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Robert Nikolovski, 63, of Tyes Ferry Road, Rockholds, KY, passed away Friday, June 28, 2019 at Baptist Health Corbin in Corbin, KY.
He was born April 10, 1956 in Scopia, Yugoslavia, to the late Uros and Radmilla Nikolovski.
He is survived by his wife Deborah Nikolovski of Rockholds, KY, three children, Tracy Nikolovski Clukey of New York, Tiffany Nikolovski of Florida, Erica Nikolovski of Florida; grandson Joseph Vargas of Florida; sister, Helen Kaiser of Las Vegas; four stepchildren, Scott Sharpels of Florida, Brian Urback of Florida, Benjamin Urback (Adelle) of Arizona, Becky Sue Urback of Florida; niece, Samantha Kaiser of Arizona, and a host of other relatives and friends to mourn his passing.
Funeral services were private.
Croley Funeral Home of Williamsburg was in charge of arrangements, where condolences may be made to the family at www.croleyfh.com.
Linda Green, 56, of Duff, TN passed away Wednesday, July 3, 2019 at her home.
She was born May 19, 1963 in Jellico, TN.
Linda was preceded in death by her parents, Elmer and Mary Huddleston Green; brother, Keith Green.
She is survived by her husband, David Evans; son, Bryan King and wife Brittany; daughter, Tina Huddleston and husband Shane; step-daughters, Racheal Evans, Casey Grubb, Raven Sabino; eleven grandchildren; brother, Audie Green; and a host of nieces, nephews, friends and family to mourn her passing.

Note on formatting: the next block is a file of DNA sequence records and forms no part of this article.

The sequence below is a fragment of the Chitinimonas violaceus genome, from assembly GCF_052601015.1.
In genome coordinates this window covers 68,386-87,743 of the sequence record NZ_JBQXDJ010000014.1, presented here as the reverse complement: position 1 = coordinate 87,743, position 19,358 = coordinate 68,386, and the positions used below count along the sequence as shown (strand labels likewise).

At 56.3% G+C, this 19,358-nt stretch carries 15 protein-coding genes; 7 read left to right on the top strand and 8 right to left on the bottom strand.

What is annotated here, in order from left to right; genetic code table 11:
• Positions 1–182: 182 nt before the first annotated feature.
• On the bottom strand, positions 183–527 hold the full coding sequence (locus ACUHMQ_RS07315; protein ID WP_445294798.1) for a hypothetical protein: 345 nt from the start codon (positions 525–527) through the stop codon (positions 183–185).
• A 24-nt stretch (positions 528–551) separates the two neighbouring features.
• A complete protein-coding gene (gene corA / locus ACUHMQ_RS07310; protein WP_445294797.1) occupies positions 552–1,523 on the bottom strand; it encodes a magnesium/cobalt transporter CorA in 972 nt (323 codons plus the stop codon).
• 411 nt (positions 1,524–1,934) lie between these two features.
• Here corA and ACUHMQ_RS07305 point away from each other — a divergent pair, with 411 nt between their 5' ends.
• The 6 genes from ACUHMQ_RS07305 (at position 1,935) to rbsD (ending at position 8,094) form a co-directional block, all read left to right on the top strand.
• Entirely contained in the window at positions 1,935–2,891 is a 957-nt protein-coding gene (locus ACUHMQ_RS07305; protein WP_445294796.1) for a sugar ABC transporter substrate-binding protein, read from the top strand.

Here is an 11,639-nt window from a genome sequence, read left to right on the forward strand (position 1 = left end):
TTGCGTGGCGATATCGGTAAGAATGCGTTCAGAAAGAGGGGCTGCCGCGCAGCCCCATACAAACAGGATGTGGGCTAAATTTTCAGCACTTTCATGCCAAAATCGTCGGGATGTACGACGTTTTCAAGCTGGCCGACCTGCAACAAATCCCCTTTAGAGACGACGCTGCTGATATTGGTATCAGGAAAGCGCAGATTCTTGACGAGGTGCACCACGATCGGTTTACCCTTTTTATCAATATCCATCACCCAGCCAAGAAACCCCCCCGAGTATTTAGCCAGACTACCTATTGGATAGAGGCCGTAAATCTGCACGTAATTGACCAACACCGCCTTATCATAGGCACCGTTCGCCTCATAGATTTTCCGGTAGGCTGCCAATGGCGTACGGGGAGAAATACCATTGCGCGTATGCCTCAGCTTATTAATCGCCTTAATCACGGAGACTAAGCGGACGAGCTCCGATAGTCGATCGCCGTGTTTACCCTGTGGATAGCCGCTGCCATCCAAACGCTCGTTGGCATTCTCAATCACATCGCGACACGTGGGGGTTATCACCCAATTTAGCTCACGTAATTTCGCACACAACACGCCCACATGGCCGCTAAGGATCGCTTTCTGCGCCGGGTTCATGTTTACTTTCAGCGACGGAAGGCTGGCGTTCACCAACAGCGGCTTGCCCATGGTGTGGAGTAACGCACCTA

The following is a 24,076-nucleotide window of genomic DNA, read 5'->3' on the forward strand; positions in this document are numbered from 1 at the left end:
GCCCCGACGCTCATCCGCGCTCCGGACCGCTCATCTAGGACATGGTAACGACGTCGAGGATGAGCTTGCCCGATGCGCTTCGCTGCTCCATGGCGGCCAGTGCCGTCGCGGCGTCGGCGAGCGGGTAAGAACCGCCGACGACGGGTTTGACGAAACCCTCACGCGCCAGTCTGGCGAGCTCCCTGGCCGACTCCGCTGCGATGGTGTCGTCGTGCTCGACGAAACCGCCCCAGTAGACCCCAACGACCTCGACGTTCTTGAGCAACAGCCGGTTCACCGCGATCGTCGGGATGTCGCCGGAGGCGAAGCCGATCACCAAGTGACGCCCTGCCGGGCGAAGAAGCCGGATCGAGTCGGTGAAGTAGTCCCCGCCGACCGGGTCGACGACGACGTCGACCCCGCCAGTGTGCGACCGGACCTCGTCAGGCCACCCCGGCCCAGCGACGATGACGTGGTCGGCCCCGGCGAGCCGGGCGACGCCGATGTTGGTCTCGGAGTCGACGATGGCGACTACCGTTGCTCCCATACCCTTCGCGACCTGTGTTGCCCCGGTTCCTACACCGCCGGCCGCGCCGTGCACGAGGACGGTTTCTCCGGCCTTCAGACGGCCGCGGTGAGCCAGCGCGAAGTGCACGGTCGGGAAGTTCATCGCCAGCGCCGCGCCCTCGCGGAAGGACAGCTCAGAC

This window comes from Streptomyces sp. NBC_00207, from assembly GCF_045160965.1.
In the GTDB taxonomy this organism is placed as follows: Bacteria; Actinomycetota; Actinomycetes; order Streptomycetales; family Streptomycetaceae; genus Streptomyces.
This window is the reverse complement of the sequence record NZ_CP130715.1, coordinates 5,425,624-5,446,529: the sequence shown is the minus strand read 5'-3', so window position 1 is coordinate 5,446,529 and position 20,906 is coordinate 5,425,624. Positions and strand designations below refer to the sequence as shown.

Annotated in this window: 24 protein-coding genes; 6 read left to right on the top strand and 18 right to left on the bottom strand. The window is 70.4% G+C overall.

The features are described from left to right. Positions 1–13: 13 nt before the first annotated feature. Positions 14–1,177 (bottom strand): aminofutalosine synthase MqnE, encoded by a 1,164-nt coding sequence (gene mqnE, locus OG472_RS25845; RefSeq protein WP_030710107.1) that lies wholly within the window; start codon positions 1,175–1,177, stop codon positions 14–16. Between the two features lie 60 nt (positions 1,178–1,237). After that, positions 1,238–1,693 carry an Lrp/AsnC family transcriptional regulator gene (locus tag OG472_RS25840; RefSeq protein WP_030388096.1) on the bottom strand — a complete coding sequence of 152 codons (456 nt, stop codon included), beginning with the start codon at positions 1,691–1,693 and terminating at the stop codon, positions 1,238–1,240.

Funeral services were held Saturday, July 6, at the Little White Oak Baptist Church with Rev. Ray Woods officiating.
Burial followed in the Bolton-Campbell Cemetery.
Harp Funeral Home of Jellico was in charge of arrangements.
Violet Sue Ward, 70, the wife of Tom Ward of Punta Gorda, FL formerly of London, KY passed away Monday, July 1st in Florida.
Memorial services will be conducted at 2 p.m. Saturday, July 20th at the Souls’ Harbor Church in London, KY.
There will be NO VISITATION but a reception will immediately follow after the service.
Private graveside services and burial will be at a later date at the Larkey Cemetery in London, KY.
Rose Mary Brock, 60, of London, passed away on Thursday July 4, 2019 at the Jean Waddle Care Center in Somerset.
Funeral service for Rose Mary Brock was held Sunday July 7, at the Vankirk-Grisell Funeral Home.
Burial followed in the Paint Hill Community Cemetery.
Jack Bridges, 76, of Elk Valley, TN passed away Thursday, July 4, 2019 at his home.
He was born February 16, 1943 in Capuchin, TN. Jack was a member of the Elk Fork Baptist Church for 61 years, a deacon for 45 years and served as Sunday school superintendent for 31 years.
Jack was preceded in death by his parents: Eckley and Mary Bridges; brothers, Leon Bridges, Bill Bridges.
He is survived by his wife, Inez Perkins Bridges; son. Eckley Brian Bridges; daughter, Christy Bridges Paul; grandchildren, Josh, Zoe and Malaki; brother, Scott Bridges; sisters, Maxine Day, Sharon Blankenship, Betty Gross; a very special friend, John Thomas Bridges; and a host of nieces, nephews, friends and family to mourn his passing.
The funeral service was held Sunday, July 7, at the Elk Fork Baptist Church with Rev. Jacob Lay officiating.
Burial followed in the Valley View Cemetery